6. What has the feedback been like from people lucky enough to try the prototype/s of the Dialtone Pickup?Feedback varies greatly based on the type of player. For the most part, people are very excited to hear that our product is in the works and usually ask how they can get ahold of a set themselves. We do hear from time to time that our technology is “too innovative” and that players essentially don’t want a pickup designed after 1960, regardless of the functionality it might offer. The mix of feedback is very interesting, actually.

One not-so scary question

  1. What’s in the not-so-distant future for Dialtone Pickups that you can share?Our pickups are currently offered as drop-in replacements, meaning they will work as replacements in just about any guitar that uses humbucking pickups. In speaking with a couple of guitar manufacturers, we came up with the idea of customizing our pickups to specific models of guitars to be an even better fit. We have the ability to adjust both the case and internals based on the specifics of a particular guitar. We’ve been in contact with several guitar manufacturers and we’ve established positive working relationships with some. Others have explained that they strictly use only their own pickups, but we are hopeful that these manufacturers will change their tune when they learn more about the advantages of Dialtone. We are also in communication with several musicians, including a Bay Area heavy metal band, and we hope to announce collaborations with these folks in the near future—stay tuned!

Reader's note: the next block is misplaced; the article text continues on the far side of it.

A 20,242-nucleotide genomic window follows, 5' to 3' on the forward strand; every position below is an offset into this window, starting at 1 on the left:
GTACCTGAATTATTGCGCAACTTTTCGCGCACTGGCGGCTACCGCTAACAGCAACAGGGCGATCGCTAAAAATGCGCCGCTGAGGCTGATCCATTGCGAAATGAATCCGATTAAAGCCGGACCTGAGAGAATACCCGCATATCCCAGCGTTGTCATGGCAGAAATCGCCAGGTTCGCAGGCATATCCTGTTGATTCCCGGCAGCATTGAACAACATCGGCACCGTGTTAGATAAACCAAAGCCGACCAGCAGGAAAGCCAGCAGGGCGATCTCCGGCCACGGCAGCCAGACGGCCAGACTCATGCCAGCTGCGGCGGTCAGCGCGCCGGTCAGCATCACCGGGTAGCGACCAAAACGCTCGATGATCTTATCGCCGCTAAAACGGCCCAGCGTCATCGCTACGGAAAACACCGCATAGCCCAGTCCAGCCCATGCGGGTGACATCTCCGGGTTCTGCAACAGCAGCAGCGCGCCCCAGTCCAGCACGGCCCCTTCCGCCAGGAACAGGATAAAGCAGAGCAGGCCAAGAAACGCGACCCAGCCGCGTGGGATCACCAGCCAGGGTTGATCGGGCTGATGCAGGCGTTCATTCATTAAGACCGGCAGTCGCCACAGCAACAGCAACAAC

There you have it. Thanks to the awesome people at Dialtone Pickups for agreeing to answer my six scary questions (plus one less scary question). OK, none of the questions are scary, it’s just a theme I’m going with because of my website handle.

If you haven’t checked out the Dialtone Pickups preorder yet, go and do so. You could be one of the first 250 or so people to pick up (haha! Pickup) a set of these awesome tone manipulators. Like that guy they refer to in this interview with a white Schecter. That guy sounds lucky and awesome. Oh wait, I have a white Schecter …